After a bobble early in the second movement, she quickly resumed her customary panache. With the orchestra's help, Hokamura had a captivating way of rounding off cadenzas and fermatas in reintroducing the tutti.Yet it might have been that momentary slip and her self-assurance in going back to her high standard that checked my admiration of her performance.

Risa Hokamura made the most of tonal beauty.
Suddenly, her charm seemed studied and a little bit too much in the groove as the concerto moved toward its conclusion. I began to think the question guiding her was something like: "How beautiful can I make my violin sound in this music?" Brava to a developing musician who might need a little more seasoning to bring more out of the music as she advances.

Goicea, on the other hand, seemed to be asking, "What does this music mean to me?"  As a listener, hearing a solo instrumentalist focused on something more than beautiful sounds is always more thrilling. Goicea went tastefully to the edge of romanticism in the slow introduction (before the Allegro aperto). Her cadenza was thoughtfully played — more than a shining byway off the main road. Phrases similar to each other were played slightly differently in the second movement, but I didn't detect any affectation. The variegated finale was fully engaged with: the long episode sometimes identified as "Turkish" had a wildness that is probably more accurately considered Hungarian — music near to Goicea's roots.

The recurrent accented tutti, which I sometimes enjoy hearing with cellos and basses adding a percussive effect with the wood of their bows, had no "col legno" touch in any of ECCO's accompaniments Wednesday evening. Goicea's performance could have used this complement to the freewheeling spirit she displayed.

Apparently the col legno indication can be traced back to the composer, but editors have suppressed that indication in most editions until recent times, according to Michael Steinberg's "The Concerto." I wonder if it was ruled out by the competition to avoid even the slightest overshadowing of the soloist. In any case, Goicea's free spirit in the Mozart was confirmed further in her encore-piece choice, "La Gitana" (The Gypsy), and the untrammeled manner she brought to it.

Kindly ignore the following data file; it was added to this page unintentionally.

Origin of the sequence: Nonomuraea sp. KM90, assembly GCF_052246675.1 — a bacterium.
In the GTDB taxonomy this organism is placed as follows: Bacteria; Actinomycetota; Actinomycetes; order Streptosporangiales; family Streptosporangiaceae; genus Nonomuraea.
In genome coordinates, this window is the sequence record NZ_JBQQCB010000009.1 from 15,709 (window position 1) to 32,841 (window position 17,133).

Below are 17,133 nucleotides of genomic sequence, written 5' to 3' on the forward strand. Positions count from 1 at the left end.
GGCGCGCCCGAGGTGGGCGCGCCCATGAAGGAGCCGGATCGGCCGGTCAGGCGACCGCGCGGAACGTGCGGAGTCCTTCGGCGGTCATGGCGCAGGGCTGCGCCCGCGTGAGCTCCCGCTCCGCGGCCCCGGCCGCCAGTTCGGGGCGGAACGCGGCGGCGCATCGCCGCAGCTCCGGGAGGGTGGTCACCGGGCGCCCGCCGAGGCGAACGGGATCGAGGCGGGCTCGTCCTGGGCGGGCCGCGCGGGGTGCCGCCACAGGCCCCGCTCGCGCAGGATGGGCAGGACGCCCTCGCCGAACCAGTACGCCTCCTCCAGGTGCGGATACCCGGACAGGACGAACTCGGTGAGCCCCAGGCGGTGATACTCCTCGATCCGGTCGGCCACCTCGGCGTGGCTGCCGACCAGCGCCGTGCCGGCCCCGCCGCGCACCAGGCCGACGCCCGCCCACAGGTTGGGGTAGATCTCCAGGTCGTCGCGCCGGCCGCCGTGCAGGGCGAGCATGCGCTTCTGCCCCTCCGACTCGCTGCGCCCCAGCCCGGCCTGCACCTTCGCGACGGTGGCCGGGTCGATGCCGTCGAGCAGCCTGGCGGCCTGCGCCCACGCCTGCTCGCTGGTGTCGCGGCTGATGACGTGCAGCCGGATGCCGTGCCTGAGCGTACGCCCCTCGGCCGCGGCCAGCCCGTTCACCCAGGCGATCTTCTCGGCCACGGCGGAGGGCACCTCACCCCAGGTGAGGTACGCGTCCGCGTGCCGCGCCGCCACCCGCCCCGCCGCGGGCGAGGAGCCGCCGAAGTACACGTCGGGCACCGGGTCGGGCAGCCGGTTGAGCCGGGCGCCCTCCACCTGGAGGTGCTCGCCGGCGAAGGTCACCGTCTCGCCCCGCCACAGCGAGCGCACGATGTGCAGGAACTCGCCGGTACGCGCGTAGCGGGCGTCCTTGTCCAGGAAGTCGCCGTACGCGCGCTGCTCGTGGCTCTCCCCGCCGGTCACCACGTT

Tuesday, September 11, 2018

Semifinals end with bursts of passion and insight from IVCI participants

It took me longer than it should have to understand what the commissioned piece of the 2018 International Violin Competition of Indianapolis was all about.  I kept getting oriented favorably to William Bolcom's Suite No. 3 for Solo Violin without solving its puzzles.

Fortunately that difficulty was cleared up Monday night, thanks to IVCI director Glen Kwok's courteous gift to me of a score (which I had neglected to notice was among the items for sale at the merchandise table in the Indiana History Center, where the preliminary and semifinal rounds took place Sept. 2-10).

My belated acquaintance threw some retrospective insight over interpretations I encountered earlier, and it certainly made me a better-informed listener when I heard the last two participants give their semifinal recitals Monday night. The work is shot through with improvisatory hurdles and rewards, so that any notions about interpretation go way beyond what a conventionally settled score would mean to each violinist. Resourcefulness and plain daring take on more importance than ever under such demands.
Shannon Lee: Personalizing Bolcom

On Sunday evening, Shannon Lee's version of the Bolcom featured a personal cleverness and spontaneity that came through even though I was then acquainted with the score.  And for imaginative use of quotation that fit into the suggestions the composer makes as jumping-off points, there was something immediately engaging about Luke Hsu's use of the start of "Also Sprach Zarathustra" and Beethoven's "Pastoral" Symphony in a Monday afternoon performance I caught via live-streaming.

And on Monday night, with the score in front of me,  there was something magical about the dashing and poignant episodes alike in Anna Lee's performance. (Hsu and both Lees were passed on to the final round, the world learned shortly after Lee's recital ended the semifinals: joining them as finalists are  Ioana Cristina Goicea, Risa Hokamura, and Richard Lin.)

Her whole semifinal recital that concluded the semifinals was inspired, with the proportion of challenges for the pianist at the extreme: Chih-Yi Chen was a capable partner in sonatas by Saint-Saens and Beethoven as well as the colorful "Fantaisie Brillante" of Jeno Hubay. The last-named treats popular excerpts from Bizet's "Carmen" in a more high-flown, decorative manner than other more often played "Carmen" spectacles  by Franz Waxman and Pablo de Sarasate. It begins with the common frame of the Fate motive and ends with the Gypsy Dance; in between the Habanera and a full portrait of Escamillo are set before us.

Earlier Lee had played a marvelous Saint-Saens sonata, whose outsized monumentality, bravura and a touch of sentimentality (in the second movement) seemed to suit her at every turn.

Shannon Lee brought Sunday's recitals to an end, with Akira Eguchi at the keyboard. Her showpiece was Eugene Ysaye's Sonata No. 5 for solo violin, a two-movement descriptive work to which she brought a full palette of colors: those of dawn yielding to the rhythmically varied hues of folk music. Earlier, her bold choice of the thorny, thoroughly idiomatic Sonata No. 2 by Bartok was brought off with aplomb in her and Eguchi's performance.

What else stood out for me from my two evenings of semifinals attendance?

*Mayumi Kanagawa's  haunting, smoothly directed account of Ysaye's Sonata No. 2, its tribute to J.S. Bach definitively overshadowed by an extended treatment of the medieval Dies irae chant melody.